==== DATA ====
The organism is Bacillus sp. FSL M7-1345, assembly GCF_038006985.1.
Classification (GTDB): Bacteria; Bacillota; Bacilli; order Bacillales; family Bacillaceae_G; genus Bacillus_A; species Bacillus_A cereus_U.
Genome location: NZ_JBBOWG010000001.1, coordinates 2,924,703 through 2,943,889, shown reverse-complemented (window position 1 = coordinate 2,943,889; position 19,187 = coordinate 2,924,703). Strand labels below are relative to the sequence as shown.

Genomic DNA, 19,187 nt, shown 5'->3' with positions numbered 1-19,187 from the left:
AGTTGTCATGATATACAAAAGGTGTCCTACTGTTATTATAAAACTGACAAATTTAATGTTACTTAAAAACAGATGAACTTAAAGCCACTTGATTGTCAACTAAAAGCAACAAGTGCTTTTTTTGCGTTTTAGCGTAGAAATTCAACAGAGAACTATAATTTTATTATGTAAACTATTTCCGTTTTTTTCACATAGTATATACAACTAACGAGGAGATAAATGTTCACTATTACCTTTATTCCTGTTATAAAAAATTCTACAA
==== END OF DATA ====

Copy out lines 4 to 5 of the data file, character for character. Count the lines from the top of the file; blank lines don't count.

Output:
Genomic DNA, 19,187 nt, shown 5'->3' with positions numbered 1-19,187 from the left:
AGTTGTCATGATATACAAAAGGTGTCCTACTGTTATTATAAAACTGACAAATTTAATGTTACTTAAAAACAGATGAACTTAAAGCCACTTGATTGTCAACTAAAAGCAACAAGTGCTTTTTTTGCGTTTTAGCGTAGAAATTCAACAGAGAACTATAATTTTATTATGTAAACTATTTCCGTTTTTTTCACATAGTATATACAACTAACGAGGAGATAAATGTTCACTATTACCTTTATTCCTGTTATAAAAAATTCTACAA